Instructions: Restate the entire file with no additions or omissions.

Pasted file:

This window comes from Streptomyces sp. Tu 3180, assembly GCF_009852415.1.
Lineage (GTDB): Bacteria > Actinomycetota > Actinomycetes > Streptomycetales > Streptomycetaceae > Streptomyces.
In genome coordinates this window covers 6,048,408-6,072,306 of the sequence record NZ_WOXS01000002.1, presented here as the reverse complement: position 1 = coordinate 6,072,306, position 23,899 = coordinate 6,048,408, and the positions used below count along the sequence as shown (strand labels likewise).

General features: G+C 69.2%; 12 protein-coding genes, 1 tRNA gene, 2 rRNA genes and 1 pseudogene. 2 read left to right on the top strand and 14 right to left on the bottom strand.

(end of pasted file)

This window comes from Streptomyces sp. Tu 3180, assembly GCF_009852415.1.
Lineage (GTDB): Bacteria > Actinomycetota > Actinomycetes > Streptomycetales > Streptomycetaceae > Streptomyces.
In genome coordinates this window covers 6,048,408-6,072,306 of the sequence record NZ_WOXS01000002.1, presented here as the reverse complement: position 1 = coordinate 6,072,306, position 23,899 = coordinate 6,048,408, and the positions used below count along the sequence as shown (strand labels likewise).

General features: G+C 69.2%; 12 protein-coding genes, 1 tRNA gene, 2 rRNA genes and 1 pseudogene. 2 read left to right on the top strand and 14 right to left on the bottom strand.